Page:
Carolina Journal’s Dan Way reports on a citizen watchdog group’s concern over the Town of Cary’s “education” effort for an upcoming bond vote. Is it “education” or is it encouraging a “yes” vote?
A Cary government watchdog organization believes the town is violating state law by placing a one-sided video on the town’s website hailing the benefits of tax increases to pay $80 million for three bond referendums on the Nov. 6 ballot.
N.C. General Statute §160A-499.3 bars any “municipality from using public funds to endorse or oppose a referendum, election or a particular candidate for elective office.” The law was adopted in 2010 as a response to cities, towns, and counties running information campaigns that critics say were little more than tax-funded propaganda for new government projects.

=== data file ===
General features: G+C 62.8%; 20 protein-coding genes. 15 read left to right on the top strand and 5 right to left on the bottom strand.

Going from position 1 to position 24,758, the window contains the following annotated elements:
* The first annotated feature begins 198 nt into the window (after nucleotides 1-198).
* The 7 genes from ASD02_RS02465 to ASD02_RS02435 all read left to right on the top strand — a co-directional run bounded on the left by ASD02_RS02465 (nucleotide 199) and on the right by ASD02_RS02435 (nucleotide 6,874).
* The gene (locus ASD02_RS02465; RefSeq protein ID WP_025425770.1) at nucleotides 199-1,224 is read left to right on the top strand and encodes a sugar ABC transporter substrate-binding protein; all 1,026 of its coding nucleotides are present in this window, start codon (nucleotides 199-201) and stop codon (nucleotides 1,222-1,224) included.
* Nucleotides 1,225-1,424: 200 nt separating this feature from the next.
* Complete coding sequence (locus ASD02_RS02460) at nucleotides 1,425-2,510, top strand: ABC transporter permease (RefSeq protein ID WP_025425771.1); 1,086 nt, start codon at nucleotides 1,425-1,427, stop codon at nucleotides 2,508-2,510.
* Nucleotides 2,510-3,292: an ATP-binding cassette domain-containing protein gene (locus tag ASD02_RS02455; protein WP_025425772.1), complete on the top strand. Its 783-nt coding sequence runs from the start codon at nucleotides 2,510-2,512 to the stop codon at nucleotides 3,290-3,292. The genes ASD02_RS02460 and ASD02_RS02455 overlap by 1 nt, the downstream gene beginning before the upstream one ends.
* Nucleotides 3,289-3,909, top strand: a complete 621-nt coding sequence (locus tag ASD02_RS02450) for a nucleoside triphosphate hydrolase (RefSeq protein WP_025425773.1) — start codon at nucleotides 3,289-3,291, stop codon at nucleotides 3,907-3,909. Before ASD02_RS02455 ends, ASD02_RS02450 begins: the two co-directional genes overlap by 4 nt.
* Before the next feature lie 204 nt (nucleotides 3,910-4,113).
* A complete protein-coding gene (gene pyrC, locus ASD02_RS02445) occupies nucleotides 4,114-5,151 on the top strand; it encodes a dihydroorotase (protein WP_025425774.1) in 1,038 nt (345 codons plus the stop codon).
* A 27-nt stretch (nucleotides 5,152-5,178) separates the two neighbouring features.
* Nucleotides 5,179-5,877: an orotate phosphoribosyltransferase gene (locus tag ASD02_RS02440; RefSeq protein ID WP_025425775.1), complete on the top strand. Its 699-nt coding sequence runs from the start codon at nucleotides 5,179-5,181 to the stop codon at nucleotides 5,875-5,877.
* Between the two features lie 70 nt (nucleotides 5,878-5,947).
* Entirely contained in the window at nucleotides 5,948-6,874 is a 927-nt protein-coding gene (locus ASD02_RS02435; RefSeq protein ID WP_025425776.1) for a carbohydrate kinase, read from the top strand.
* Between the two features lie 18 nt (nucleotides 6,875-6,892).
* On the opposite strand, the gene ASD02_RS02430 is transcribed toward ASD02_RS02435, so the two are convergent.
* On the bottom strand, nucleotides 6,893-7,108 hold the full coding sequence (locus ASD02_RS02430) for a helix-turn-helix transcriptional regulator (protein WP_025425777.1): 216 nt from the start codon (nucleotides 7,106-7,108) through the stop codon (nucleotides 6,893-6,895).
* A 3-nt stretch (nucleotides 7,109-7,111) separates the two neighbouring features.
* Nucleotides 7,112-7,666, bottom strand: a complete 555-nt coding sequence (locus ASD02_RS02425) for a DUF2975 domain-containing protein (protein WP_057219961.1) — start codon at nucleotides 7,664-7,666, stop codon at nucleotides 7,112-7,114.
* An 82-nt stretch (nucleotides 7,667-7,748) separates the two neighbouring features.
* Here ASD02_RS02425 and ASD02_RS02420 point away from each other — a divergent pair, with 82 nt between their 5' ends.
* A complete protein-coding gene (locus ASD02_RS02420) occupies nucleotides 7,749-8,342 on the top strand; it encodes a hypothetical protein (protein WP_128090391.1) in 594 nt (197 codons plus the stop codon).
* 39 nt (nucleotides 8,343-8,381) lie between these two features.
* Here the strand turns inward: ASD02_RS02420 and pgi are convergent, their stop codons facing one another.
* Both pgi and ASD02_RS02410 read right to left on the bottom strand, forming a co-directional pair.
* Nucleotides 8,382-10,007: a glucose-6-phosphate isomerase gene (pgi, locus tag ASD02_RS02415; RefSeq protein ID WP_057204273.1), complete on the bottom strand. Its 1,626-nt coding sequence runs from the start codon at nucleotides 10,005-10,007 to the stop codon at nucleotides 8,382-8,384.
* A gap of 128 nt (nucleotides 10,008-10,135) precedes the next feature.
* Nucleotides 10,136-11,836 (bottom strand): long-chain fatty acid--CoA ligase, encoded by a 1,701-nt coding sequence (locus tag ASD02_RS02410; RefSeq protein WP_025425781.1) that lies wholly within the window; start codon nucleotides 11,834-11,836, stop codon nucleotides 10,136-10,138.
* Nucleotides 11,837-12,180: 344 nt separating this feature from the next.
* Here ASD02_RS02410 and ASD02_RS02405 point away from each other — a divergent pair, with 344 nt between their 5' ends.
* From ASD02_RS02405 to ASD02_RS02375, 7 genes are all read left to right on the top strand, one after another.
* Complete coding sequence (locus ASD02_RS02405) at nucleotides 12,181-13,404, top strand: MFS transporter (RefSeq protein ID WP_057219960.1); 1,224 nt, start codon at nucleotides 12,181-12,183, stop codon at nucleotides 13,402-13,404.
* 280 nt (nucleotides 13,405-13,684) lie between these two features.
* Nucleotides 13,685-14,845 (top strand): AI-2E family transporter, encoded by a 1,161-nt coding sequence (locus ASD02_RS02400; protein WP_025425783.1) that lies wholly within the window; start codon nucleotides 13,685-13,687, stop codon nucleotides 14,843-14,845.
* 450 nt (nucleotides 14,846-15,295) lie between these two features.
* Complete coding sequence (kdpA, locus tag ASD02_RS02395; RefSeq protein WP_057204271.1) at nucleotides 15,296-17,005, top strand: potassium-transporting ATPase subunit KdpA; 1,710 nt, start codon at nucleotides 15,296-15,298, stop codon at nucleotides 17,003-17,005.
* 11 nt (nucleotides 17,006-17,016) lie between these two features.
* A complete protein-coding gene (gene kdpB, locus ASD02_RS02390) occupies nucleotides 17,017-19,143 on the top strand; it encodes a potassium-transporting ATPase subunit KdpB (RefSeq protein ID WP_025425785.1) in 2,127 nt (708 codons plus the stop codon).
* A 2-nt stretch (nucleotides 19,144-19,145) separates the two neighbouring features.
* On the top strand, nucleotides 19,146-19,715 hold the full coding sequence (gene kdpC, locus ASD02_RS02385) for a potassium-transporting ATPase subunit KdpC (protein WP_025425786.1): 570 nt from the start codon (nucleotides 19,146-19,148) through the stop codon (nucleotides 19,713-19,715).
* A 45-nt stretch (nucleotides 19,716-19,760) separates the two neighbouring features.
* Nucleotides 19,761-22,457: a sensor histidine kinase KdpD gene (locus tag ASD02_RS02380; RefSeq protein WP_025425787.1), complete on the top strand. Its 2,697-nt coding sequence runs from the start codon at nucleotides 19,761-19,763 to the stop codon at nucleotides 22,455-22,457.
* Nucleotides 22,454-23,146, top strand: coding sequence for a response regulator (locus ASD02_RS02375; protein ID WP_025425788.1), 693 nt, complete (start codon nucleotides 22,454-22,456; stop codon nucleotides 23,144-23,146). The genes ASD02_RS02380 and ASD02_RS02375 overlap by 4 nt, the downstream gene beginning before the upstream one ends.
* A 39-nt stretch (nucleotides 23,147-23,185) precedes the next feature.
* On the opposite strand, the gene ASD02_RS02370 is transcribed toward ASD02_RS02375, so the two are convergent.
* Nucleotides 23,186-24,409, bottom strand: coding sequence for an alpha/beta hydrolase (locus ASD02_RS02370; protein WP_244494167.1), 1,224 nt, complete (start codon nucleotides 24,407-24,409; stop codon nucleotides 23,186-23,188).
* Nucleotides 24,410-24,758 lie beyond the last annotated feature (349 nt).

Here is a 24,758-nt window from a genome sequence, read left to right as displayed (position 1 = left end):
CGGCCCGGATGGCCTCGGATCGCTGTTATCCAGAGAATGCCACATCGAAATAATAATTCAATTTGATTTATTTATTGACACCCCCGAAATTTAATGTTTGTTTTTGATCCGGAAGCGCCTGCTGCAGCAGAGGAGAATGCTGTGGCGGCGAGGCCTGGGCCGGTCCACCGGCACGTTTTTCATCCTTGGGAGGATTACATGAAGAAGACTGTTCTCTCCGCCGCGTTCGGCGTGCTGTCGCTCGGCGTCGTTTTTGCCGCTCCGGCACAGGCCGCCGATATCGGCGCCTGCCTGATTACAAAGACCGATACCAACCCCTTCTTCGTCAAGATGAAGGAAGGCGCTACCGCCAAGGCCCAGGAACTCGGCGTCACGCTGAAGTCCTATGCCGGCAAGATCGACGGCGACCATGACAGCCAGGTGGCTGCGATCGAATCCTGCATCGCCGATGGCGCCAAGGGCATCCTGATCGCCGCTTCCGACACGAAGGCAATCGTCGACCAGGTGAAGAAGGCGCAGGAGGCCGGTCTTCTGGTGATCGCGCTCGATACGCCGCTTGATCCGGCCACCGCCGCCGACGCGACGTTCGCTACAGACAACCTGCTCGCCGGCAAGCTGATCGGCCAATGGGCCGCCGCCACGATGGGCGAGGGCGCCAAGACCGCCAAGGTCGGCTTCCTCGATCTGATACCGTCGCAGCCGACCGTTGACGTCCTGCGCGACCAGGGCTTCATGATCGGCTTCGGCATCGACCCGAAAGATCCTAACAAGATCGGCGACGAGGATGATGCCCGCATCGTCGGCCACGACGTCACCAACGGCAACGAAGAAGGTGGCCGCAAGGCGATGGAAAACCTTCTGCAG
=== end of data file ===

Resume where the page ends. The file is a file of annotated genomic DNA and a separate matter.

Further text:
“My impression was that what they were doing was selling the project,” said Ray Czarnecki, a member of the grass-roots group Cary Watchmen, after watching the video, at CaryBonds.org. “I felt like they were trying to get you to vote yes, period,” or else “Cary’s going to fall apart.”
Czarnecki said initially he wrote a complaint letter to the town after viewing some newspaper advertisements purchased by the town as part of its $186,000 “information” campaign about the three bonds. One $57.6 million bond is for transportation, a $15.8 million bond is for parks and recreation, and a $6.4 million bond is for construction of a new fire station.
Czarnecki said in his complaint he highlighted the town’s contention that without bond approval “we probably won’t do these for three to five years, and maybe even a question mark after that.”
“What is this, you guys are threatening us if we don’t approve this? You won’t put them in? That’s terrible,” he said. “It’s not up to the town to tell us to vote yes or no.”
Czarnecki said he suggested the town give opponents matching funds to present their position on the bonds, “but they just ignored us completely.”